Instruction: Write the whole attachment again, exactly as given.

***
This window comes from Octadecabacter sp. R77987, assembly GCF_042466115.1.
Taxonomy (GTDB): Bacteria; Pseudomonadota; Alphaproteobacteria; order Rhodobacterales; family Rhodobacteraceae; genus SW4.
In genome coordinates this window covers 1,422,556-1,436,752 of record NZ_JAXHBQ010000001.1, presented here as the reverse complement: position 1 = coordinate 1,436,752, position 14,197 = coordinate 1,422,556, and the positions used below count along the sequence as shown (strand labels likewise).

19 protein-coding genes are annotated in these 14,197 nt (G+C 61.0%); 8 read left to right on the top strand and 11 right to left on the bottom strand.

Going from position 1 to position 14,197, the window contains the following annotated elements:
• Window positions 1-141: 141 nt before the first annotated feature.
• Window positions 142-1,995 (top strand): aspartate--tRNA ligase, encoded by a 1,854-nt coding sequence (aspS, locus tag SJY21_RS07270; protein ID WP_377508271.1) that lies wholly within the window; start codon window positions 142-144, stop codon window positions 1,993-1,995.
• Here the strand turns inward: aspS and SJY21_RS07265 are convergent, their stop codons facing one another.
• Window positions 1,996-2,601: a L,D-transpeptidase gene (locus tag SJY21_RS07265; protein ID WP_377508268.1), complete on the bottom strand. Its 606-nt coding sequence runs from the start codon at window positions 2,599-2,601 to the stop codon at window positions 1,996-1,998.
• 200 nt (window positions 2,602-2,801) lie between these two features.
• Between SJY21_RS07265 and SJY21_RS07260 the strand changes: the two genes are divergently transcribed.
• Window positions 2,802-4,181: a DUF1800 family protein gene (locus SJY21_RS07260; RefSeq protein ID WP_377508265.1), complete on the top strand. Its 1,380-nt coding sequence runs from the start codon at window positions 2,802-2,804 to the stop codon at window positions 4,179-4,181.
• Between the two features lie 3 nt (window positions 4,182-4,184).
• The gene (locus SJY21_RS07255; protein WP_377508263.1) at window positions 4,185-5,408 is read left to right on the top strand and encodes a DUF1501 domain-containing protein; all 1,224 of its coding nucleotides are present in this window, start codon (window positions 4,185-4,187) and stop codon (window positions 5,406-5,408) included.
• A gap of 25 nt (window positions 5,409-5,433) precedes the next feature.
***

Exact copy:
This window comes from Octadecabacter sp. R77987, assembly GCF_042466115.1.
Taxonomy (GTDB): Bacteria; Pseudomonadota; Alphaproteobacteria; order Rhodobacterales; family Rhodobacteraceae; genus SW4.
In genome coordinates this window covers 1,422,556-1,436,752 of record NZ_JAXHBQ010000001.1, presented here as the reverse complement: position 1 = coordinate 1,436,752, position 14,197 = coordinate 1,422,556, and the positions used below count along the sequence as shown (strand labels likewise).

19 protein-coding genes are annotated in these 14,197 nt (G+C 61.0%); 8 read left to right on the top strand and 11 right to left on the bottom strand.

Going from position 1 to position 14,197, the window contains the following annotated elements:
• Window positions 1-141: 141 nt before the first annotated feature.
• Window positions 142-1,995 (top strand): aspartate--tRNA ligase, encoded by a 1,854-nt coding sequence (aspS, locus tag SJY21_RS07270; protein ID WP_377508271.1) that lies wholly within the window; start codon window positions 142-144, stop codon window positions 1,993-1,995.
• Here the strand turns inward: aspS and SJY21_RS07265 are convergent, their stop codons facing one another.
• Window positions 1,996-2,601: a L,D-transpeptidase gene (locus tag SJY21_RS07265; protein ID WP_377508268.1), complete on the bottom strand. Its 606-nt coding sequence runs from the start codon at window positions 2,599-2,601 to the stop codon at window positions 1,996-1,998.
• 200 nt (window positions 2,602-2,801) lie between these two features.
• Between SJY21_RS07265 and SJY21_RS07260 the strand changes: the two genes are divergently transcribed.
• Window positions 2,802-4,181: a DUF1800 family protein gene (locus SJY21_RS07260; RefSeq protein ID WP_377508265.1), complete on the top strand. Its 1,380-nt coding sequence runs from the start codon at window positions 2,802-2,804 to the stop codon at window positions 4,179-4,181.
• Between the two features lie 3 nt (window positions 4,182-4,184).
• The gene (locus SJY21_RS07255; protein WP_377508263.1) at window positions 4,185-5,408 is read left to right on the top strand and encodes a DUF1501 domain-containing protein; all 1,224 of its coding nucleotides are present in this window, start codon (window positions 4,185-4,187) and stop codon (window positions 5,406-5,408) included.
• A gap of 25 nt (window positions 5,409-5,433) precedes the next feature.